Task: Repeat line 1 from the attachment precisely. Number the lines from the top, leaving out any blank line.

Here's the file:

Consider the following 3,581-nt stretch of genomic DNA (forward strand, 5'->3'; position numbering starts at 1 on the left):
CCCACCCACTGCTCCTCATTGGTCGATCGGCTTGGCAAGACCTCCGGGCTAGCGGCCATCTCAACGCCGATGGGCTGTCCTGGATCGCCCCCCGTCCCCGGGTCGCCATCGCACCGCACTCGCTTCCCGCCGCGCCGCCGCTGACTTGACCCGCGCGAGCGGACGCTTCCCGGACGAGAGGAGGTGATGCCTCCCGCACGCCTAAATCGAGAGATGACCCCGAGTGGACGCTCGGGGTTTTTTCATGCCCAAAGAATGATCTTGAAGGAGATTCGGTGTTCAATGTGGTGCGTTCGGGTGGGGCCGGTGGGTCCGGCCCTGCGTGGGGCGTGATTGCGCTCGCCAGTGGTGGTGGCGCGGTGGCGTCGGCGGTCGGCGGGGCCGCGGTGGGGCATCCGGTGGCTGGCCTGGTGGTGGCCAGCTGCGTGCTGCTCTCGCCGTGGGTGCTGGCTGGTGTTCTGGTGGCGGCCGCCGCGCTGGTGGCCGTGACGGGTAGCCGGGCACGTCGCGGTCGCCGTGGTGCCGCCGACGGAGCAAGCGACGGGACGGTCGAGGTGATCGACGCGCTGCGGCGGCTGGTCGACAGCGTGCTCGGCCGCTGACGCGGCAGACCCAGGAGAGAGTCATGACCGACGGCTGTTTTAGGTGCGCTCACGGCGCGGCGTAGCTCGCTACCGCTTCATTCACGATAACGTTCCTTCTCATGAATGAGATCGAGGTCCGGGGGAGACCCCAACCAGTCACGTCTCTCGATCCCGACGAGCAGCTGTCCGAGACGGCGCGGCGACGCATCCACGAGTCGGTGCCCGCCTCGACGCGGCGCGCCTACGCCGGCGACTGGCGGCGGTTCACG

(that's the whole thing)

Consider the following 3,581-nt stretch of genomic DNA (forward strand, 5'->3'; position numbering starts at 1 on the left):